The retail giant Reliance Retail gobbled up another startup Urban Ladder by acquiring 96% stake for Rs 182.12 crore, yesterday. But this time it wasn’t a regular run-of-the-mill acquisition.
This is neither the first nor the surprise move made by Reliance to have a startup under its umbrella. In August we first reported about the possible acquisition of Urban ladder by Reliance. Still, the acquisition has dropped many jaws as it raises a lot many serious questions about the country’s startup ecosystem.
The Bengaluru-based UrbanLadder, since its inception in 2012, raised close to 800 crores (US$114.9 million) from investors such as Sequoia Capital India, Kalaari Capital, and Steadview Capital. At its absolute peak in January 2018, the startup was valued Rs 1,200 crores which then later dropped to Rs 750 crore (a little over $110 million) in 2019. Fast forward 2020, Reliance found it worth nearly Rs. 195 crore only – a sharp decline of valuation by 84% in just 2 years.
So, the two questions that arrive here are –
- Why would a startup with such an inflated valuation sell for a mere 182.2 crore?
- Is this the indication of a larger underlying problem with valuation in the startup ecosystem of India?
Urban Ladder: Crippled Growth, More Competiton, Outstanding Losses & Debt
Spearheaded by Ashish Goel and Rajiv Srivatsa, Urban Ladder, the inventory-led model of selling furniture and decor witnesses a lot of traction and made heads turned when it started in 2012. However, it had to keep raising funds to fuel their growth to compete with the competitors such as Pepperfry and the Swedish giant IKEA which invaded this space in 2011 and 2018, respectively.
Until the mid of 2018, the company raised nearly $112 million from various investors. Since then the company has been struggling to raise funds to stay afloat. Despite putting all the best efforts, Urban Ladder could raise only $2 million in November 2019.
It started discussing the possibility of acquisition which players such as Flipkart, Fabindia, Livspace and WakeFit but none of them led to any fruition.
Urban Ladder, in FY19, even though the company minted a profit of Rs 50 crores, it had stacked up losses which stood at Rs 846.87 crores at the end of last fiscal which they needed to make up for.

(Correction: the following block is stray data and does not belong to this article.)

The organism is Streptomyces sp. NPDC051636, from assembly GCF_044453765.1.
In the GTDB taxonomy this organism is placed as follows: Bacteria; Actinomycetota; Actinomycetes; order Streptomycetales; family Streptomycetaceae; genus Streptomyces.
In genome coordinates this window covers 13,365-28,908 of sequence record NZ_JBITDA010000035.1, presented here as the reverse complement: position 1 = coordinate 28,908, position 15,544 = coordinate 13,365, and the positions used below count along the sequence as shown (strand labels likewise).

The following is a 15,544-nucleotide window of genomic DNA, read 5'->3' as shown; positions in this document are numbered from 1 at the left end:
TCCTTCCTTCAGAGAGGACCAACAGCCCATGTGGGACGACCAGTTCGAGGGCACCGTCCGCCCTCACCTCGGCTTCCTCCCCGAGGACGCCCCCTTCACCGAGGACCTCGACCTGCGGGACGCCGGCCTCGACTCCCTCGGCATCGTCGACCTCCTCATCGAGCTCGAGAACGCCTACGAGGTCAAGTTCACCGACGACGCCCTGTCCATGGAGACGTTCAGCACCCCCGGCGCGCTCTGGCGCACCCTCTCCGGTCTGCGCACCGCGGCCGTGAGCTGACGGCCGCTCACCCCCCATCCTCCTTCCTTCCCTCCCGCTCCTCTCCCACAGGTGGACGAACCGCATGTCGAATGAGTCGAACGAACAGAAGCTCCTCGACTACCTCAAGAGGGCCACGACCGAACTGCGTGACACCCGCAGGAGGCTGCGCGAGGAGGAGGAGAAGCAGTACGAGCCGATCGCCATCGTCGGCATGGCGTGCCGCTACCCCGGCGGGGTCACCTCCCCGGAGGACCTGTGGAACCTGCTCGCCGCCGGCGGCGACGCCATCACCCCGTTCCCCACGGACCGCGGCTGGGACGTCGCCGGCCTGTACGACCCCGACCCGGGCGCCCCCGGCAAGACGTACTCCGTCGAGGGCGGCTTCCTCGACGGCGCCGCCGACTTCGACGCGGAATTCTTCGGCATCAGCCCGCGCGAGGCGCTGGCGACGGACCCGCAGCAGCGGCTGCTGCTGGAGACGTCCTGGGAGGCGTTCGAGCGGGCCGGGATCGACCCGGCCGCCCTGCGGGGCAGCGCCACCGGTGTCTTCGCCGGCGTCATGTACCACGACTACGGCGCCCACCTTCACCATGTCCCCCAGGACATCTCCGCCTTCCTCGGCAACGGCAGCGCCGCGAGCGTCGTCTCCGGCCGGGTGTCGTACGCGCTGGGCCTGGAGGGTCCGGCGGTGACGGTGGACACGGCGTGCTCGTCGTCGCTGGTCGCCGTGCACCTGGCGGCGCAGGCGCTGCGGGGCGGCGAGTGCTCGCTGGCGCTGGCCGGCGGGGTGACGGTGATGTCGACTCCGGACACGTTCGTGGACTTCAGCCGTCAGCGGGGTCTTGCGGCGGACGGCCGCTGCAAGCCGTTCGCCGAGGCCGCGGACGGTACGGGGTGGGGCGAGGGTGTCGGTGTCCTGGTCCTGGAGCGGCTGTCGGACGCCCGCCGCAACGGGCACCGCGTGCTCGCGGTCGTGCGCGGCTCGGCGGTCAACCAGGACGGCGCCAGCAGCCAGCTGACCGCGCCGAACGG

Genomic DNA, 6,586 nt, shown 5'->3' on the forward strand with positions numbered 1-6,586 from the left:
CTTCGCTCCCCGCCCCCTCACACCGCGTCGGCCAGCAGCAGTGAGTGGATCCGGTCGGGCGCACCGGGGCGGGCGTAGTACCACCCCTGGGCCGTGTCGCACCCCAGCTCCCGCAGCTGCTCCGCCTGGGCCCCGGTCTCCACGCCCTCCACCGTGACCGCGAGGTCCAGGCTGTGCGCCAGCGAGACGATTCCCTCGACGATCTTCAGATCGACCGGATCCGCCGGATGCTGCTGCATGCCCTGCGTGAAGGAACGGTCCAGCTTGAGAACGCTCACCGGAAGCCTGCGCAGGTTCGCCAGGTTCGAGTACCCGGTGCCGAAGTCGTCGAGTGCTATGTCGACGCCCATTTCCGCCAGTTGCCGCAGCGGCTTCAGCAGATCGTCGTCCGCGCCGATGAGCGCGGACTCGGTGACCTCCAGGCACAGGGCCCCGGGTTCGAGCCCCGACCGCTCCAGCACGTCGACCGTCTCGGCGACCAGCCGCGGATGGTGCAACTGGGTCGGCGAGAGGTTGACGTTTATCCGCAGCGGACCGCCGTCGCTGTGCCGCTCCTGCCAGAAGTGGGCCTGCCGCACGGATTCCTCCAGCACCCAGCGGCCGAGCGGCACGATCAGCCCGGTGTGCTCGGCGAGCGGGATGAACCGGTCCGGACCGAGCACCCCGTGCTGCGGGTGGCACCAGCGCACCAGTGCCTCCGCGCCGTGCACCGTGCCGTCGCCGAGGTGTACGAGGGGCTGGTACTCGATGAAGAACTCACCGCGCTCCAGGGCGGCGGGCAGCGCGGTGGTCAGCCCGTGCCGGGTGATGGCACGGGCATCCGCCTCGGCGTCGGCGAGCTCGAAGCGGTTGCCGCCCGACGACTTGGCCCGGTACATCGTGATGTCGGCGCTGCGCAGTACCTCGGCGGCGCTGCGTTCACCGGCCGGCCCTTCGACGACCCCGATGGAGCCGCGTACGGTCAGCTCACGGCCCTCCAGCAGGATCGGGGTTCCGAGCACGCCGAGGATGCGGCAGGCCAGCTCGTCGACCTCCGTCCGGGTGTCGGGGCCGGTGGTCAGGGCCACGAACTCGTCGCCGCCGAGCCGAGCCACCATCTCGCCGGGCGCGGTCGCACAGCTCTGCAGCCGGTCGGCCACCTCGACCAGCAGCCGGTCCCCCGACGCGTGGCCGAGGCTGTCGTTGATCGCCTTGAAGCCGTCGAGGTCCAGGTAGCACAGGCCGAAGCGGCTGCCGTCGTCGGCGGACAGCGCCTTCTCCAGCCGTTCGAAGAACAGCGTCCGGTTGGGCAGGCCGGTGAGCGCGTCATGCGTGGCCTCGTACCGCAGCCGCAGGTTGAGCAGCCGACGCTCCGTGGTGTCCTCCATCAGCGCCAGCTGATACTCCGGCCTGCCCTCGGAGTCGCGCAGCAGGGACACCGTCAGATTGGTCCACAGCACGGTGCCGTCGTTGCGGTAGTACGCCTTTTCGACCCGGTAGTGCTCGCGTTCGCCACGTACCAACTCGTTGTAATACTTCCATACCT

The company kept it hope!
In February 2020, when COVID-19 hit India, Urban Ladder came extremely close to shutting doors as their offline stores remained closed for months like all other businesses and their products remained undelivered.
Urban Ladder had 40 crores in debt on its books which it borrowed from venture debt firm Trifecta Capital, and their revenues stooped to 15 crores which then brings us to the acquisition by Reliance Retail.
Now, the obvious shortcomings in Urban Ladder’s operational capabilities are something that their investors must surely have known. However, the fact that they kept pouring more money into the firm like gasoline and prop up its valuation suggests there’s definitely an underlying problem in the entire ecosystem which needs to be highlighted.
Profitability and Valuation: Out of Sync
The latest acquisition is a perfect case study of how VCs and investors in India view long term profitability and valuations. It seems like there’s barely any sync between them at all.
A company, which has so far raised over Rs 800 crore with a paper valuation of over Rs 1,200 crore falls like a house of cards when Reliance decided to do the due diligence of the startup’s financial book. The india’s largest publicly traded company, apparently, rejected all the insane metrics and calculations done by Urban Ladders’ investors and founders before finding it worth no more than Rs 200 crore only.
The huge dependency on investment dollars and strategy to keep acquiring the market at any cost are to blame here.
While it is understood that a budding and promising startup need all the cash it can get for its initial lift-off, it doesn’t necessarily mean they need to keep relying on the same throughout their entire lifecycle.
A well-structured startup, instead of depending on VC money for long, would definitely shift gears towards relying on their cash flow as soon as they can and turn profitable.
However, that’s never really the case with most Indian startups.
Indian startups and startups abroad alike are often seen to be raising several rounds of funding for expansion. At the same time, they keep posting losses consecutively for several years before they turn profitable, something which is a huge red light.
The chase for growth more often than not ends up overlooking the state of financial health and as a result, many startups die a brutal death.
TinyOwl, Stayzilla, JustByLive, PepperTap, Voonik are just a few to name who solely relied on investment money, boasted paper valuation and finally got shutdown as soon as investment dried up.
Therefore, all in all, both parties – investors and startups need to acknowledge that huge valuations are no proof of smooth sailing in the future even though they are needed for brand projections and display of stature. Hopefully, Urban Ladder’s acquisition becomes an eye-opener for the entire startup ecosystem of India.
What’s your view on the the acquisition of Urban ladder by Reliance, do let us know in the comment section below.